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Warning for SA consumers: Further rise in cost of borrowing ahead

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With inflation forecast to rise more this year, economists warn that South African consumers could face further increases in the cost of borrowing.

SA Reserve Bank governor Lesetja Kganyago. The Reserve Bank on Thursday raised the benchmark interest rates for a fifth time in a row after assessing the risks to the inflation outlook to the upside. Picture: Screenshot

WITH inflation forecast to rise more this year, economists warn that South African consumers could face further increases in the cost of borrowing.

This comes as elevated supply-driven inflation has pushed major central banks across the world to adopt a tighter monetary policy and aggressively hike interest rates.

The European Central Bank this week raised its three key interest rates by 50 basis points each, for the first time since 2011, in a bid to relieve inflationary pressures brought on by Covid-19 supply constraints, which were then exacerbated by the war in Ukraine.

The US Federal Reserve is on track to raise interest rates by another 75 basis points next week, after pushing back against expectations of a bigger 100 basis point increase.

In South Africa, the SA Reserve Bank (SARB) on Thursday raised the benchmark interest rates for a fifth time in a row after assessing the inflation outlook.

It raised the rate by 75 basis points – from 4.74 percent to 5.5 percent – above the consensus expectation of a 50 basis points hike.

This was the biggest rise in borrowing costs in almost two decades, or since September 2002, and rates have increased by a cumulative 200 basis points since November 2021 in a bid to tame price pressures.

This means that the prime lending rate will now increase from 8.25 percent to nine percent per annum.

Headline consumer inflation quickened to 7.4 percent in June, from 6.5 percent in May, the highest in 13 years – mainly driven by rising fuel and food prices stemming from global oil and food supply constraints due to the Russia-Ukraine war.

Under these hawkish conditions, economists have warned that consumers should brace themselves for yet higher interest rates this year amid accelerating global inflation.

Jeffrey Schultz, the senior economist at BNP Paribas South Africa, has been calling for more frontloading by the SARB, given much stickier inflation projections and upside risks building through wages and unit labour costs.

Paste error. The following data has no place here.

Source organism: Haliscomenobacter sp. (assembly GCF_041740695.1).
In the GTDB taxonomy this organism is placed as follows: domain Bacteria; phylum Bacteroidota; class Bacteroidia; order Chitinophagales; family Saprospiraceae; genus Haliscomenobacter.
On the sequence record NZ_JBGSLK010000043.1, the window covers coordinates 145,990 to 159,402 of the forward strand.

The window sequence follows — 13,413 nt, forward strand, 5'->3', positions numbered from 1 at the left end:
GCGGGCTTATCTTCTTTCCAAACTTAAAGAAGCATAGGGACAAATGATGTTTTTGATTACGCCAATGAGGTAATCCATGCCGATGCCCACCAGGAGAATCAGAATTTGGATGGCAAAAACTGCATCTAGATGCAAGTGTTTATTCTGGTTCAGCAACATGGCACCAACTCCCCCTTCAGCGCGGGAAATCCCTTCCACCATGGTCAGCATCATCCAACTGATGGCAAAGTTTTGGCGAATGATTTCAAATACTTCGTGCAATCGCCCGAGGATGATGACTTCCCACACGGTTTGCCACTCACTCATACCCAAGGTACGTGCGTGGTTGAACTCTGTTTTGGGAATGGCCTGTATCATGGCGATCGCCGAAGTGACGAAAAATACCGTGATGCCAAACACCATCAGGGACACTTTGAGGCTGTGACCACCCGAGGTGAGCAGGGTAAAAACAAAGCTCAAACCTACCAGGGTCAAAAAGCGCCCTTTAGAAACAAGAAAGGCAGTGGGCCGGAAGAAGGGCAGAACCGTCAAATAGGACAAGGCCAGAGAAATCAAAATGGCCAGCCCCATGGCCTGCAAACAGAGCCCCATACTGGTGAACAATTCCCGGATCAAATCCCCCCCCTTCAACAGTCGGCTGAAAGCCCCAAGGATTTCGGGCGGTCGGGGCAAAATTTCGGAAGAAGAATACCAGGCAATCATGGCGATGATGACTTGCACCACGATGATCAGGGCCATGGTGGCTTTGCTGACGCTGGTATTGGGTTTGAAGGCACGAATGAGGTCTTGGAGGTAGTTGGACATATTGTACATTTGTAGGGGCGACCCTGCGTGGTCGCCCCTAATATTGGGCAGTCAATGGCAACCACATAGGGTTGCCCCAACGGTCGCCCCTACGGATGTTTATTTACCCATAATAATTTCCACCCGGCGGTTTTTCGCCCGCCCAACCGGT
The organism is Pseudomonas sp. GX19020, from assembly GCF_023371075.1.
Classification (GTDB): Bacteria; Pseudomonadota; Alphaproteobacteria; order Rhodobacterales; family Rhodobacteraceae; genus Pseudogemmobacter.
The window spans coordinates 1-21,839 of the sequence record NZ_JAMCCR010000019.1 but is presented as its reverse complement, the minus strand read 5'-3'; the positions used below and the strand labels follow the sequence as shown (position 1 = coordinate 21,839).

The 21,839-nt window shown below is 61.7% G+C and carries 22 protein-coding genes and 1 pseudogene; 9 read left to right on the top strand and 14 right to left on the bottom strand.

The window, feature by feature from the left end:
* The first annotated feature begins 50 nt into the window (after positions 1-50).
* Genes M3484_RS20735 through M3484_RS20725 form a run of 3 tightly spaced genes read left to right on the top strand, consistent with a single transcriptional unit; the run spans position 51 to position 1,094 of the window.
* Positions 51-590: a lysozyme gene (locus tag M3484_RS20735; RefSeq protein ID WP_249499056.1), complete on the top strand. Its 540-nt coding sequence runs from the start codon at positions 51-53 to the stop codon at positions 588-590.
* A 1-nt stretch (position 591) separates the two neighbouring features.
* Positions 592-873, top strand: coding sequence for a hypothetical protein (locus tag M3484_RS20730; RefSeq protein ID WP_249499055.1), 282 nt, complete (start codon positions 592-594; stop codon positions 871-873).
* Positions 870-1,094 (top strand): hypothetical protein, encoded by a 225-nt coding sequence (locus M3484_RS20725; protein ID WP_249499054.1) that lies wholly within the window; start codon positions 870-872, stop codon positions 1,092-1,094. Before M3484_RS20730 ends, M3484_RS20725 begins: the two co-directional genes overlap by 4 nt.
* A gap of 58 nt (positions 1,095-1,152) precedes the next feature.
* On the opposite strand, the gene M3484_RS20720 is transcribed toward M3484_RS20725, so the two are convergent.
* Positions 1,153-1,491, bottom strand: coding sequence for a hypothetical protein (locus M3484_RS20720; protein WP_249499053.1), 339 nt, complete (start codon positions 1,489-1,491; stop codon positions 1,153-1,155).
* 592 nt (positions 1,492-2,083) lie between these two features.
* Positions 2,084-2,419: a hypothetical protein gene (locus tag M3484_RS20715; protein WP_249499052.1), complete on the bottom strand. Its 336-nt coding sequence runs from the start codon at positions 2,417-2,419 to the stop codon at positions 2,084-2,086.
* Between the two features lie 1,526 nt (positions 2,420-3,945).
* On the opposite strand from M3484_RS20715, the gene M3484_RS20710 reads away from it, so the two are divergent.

Schultz said the SARB was crystal clear that it was primarily concerned with nipping inflation and inflation expectations in the bud as the decision was split, with three committee members in favour of a 75 basis points hike.

He put a base case of a 75 basis points hike for September, but said the door was open for a larger 100 basis points hike should inflation continue to rise.

“We don’t necessarily think that this changes our call for a seven percent terminal rate, but rather the timing, which could conceivably now be achieved by year-end versus our still well above consensus January 2023 forecast,” Shultz said.

Sustained policy accommodation, supply shortages and other restrictions have sharply increased the prices of many goods, services and commodities.

The SARB expects inflation to remain above the upper limit of its target range of 3-6 percent until the second quarter of 2023, and only revert back to mid-point by the fourth quarter of 2024.

A higher global oil price and rand weakness have contributed to higher expected fuel price inflation for this year at 38.9 percent, up from 31.2 percent.

Some analysts have questioned how raising interest rates aggressively would be effective in an environment of supply-driven inflation.

Unfortunately, the SARB only has one real policy tool at its disposal to combat the heightened inflation – raising interest rates.

Anchor Capital investment analyst Casey Delport said the SARB had no choice but to react with what they had at their disposal to try and combat the heightened inflation, as doing nothing would be far worse.

Delport said they did find 75 basis points hike a particularly aggressive move on the part of the SARB, but monetary policy was a difficult balance to achieve and the SARB would be walking a tightrope for the remainder of the year.

“Unfortunately, this will come with a cost to South African consumers, who are already facing increasing pressures that will inevitably dampen consumer spending and thus overall economic growth,” Delport said.

“Overall, the tone of the statement following this latest meeting was very hawkish and Thursday’s decision definitely comes across as a ‘statement hike’ on the part of the SARB, in order to attempt to make clear its credibility.

“At the end of the day, there is a limit as to how high rates can go and the SARB has to be cognisant of the detrimental impact of a rate-hiking cycle that is too severe on SA’s already strained economy.”

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